When Aberdeen Group asked organizations how they evaluate cloud solutions, integration with existing infrastructure was the number one criteria.
Another key factor in the importance of integration between on- premise virtualization and public cloud is the value businesses see from the adoption of hybrid cloud. With hybrid cloud, organizations can take advantage of the security and high-speed access of their on-premise systems while also benefitting from public cloud’s fast deployment capabilities, reduced infrastructure costs, unlimited flexibility, and the ability to grow capacity as needed with the click of a button.
As we’ve seen, organizations that are able to take a hybrid approach that integrates their on-premise infrastructure with the public cloud gain a number of advantages. However, this move needs to be done correctly.
It isn’t just a matter of having both on-premise and public cloud. To get the most out of these infrastructures, businesses need to ensure that their systems will not only integrate well, but will set them up well to improve performance, reliability, and the capability to grow.
To effectively deploy a hybrid on-premise and public cloud infrastructure, organizations should:
- Understand their current IT infrastructure. Step one in any major IT infrastructure process is to fully understand all of your applications, services, and servers (both virtual and physical). Knowing where your current infrastructure is today makes it possible to get it ready for tomorrow.
- Build a strong on-premise virtualization infrastructure. If your virtualization infrastructure is poorly configured or managed, with lots of VM sprawl, orphaned systems and poor utilization, it’s likely that all of these problems will be replicated in the cloud. Leading organizations leverage strong virtualization management and monitoring tools to ensure that their on-premise infrastructure is a solid base for the added cloud capabilities.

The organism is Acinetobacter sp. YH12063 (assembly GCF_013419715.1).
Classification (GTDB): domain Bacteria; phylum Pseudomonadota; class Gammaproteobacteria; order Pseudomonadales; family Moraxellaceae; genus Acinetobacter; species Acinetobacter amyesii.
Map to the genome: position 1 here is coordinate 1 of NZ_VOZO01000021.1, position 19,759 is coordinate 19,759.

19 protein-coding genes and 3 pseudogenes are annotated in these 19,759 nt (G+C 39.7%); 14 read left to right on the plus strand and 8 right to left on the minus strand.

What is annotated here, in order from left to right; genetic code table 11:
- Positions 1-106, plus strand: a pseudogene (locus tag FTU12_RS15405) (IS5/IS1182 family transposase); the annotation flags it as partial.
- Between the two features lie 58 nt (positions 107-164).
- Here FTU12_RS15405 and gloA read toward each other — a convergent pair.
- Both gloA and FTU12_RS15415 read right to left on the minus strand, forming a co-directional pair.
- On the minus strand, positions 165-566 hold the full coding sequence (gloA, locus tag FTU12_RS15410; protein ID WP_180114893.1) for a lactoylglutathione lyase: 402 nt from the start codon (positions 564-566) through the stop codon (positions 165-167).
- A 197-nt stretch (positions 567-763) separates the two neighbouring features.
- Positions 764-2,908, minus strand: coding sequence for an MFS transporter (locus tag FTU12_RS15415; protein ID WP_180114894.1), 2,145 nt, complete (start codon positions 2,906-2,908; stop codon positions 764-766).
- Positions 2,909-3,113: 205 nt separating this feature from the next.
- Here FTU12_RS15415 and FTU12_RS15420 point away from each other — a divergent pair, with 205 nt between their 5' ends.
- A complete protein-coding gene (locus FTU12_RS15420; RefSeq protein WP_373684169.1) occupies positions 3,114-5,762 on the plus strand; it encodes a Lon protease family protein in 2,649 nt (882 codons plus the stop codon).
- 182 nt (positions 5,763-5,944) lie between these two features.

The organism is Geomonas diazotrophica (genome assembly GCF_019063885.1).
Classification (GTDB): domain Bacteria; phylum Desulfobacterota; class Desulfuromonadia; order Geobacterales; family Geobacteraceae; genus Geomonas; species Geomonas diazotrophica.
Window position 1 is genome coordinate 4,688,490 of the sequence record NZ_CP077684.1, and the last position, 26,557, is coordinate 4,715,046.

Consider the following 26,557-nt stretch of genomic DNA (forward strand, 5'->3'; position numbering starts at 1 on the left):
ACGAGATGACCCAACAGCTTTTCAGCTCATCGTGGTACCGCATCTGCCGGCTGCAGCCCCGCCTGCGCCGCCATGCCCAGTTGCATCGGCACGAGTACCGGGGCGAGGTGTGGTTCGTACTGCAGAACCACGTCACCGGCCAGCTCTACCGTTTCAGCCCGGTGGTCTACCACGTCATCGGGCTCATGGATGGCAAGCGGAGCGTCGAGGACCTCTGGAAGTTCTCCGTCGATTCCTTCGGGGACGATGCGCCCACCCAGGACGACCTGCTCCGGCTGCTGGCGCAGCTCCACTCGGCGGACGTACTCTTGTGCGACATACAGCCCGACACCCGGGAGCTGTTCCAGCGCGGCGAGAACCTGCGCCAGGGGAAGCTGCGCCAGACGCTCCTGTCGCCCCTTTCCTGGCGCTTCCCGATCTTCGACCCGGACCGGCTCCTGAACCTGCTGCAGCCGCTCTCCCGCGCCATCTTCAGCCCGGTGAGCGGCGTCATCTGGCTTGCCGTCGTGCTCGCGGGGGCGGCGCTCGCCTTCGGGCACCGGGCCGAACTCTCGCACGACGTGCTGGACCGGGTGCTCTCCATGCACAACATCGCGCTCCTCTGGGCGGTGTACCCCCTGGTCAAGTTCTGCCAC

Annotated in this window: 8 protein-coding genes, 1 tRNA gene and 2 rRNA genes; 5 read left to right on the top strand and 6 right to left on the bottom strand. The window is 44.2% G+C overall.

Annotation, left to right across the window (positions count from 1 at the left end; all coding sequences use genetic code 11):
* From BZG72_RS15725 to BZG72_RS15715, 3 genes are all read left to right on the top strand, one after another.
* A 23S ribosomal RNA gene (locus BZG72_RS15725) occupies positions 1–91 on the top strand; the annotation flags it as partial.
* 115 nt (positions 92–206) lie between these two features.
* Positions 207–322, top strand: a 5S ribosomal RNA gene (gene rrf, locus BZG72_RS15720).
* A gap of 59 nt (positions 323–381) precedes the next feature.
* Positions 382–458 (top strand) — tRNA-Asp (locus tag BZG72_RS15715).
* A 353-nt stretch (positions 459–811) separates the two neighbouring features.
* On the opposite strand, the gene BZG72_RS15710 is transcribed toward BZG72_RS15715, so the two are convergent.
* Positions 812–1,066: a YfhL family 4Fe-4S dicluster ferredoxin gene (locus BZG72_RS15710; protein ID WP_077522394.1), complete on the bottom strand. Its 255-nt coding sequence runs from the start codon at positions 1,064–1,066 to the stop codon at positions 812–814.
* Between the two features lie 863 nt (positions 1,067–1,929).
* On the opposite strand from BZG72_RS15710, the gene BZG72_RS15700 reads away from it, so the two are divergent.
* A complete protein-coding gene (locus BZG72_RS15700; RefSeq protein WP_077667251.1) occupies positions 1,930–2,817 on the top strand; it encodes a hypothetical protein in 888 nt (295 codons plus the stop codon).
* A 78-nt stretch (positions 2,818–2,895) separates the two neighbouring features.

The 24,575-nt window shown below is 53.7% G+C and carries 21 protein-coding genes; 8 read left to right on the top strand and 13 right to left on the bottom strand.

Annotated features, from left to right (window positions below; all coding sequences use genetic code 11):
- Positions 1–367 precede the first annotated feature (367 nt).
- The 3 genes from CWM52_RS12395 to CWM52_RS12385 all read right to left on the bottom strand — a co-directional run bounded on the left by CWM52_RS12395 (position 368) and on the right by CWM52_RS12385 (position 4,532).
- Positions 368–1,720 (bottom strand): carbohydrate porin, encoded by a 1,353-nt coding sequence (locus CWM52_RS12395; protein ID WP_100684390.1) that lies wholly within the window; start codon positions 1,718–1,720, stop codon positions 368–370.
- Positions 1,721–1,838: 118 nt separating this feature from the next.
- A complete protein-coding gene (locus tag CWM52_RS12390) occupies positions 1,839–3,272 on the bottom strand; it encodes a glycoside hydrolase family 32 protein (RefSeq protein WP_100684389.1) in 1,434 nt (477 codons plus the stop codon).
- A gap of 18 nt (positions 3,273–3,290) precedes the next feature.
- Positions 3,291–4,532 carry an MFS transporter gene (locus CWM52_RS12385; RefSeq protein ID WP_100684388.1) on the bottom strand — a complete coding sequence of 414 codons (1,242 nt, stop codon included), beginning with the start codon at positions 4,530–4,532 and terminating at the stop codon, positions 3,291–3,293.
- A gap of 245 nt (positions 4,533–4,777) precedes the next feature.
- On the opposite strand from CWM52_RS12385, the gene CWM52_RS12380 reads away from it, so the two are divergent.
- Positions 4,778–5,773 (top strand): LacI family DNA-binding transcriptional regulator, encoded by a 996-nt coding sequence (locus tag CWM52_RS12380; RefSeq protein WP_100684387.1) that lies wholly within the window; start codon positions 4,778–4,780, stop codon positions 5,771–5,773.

- Map out your public cloud needs and the required capabilities. Cloud can be easy but it’s not simply a matter of throwing servers and applications into the cloud. Some services work well in the cloud and some don’t — public cloud adds value in some areas while not in others. Take the time to understand everything that will be used in the cloud and map out those processes to ensure an effective public cloud deployment.
- Look for strong integration between on-premise and cloud. As stated earlier, ability to integrate with on- premise infrastructure is the number one criteria when businesses evaluate public cloud. With strong integration, organizations can seamlessly get the most out of both infrastructures.
- Build for the future. New technologies will continue to challenge businesses and bring additional complexities to IT. Those organizations that have used the right systems to build their infrastructure will not only be able to overcome these challenges, they will be able to effectively leverage them to gain key advantages.
It’s great to have a strong in-house IT infrastructure. And the public cloud can bring powerful abilities to scale and be agile. But like a sports team that can win at home or away, leading IT organizations are able to leverage both on-premise and public cloud to be a winning organization.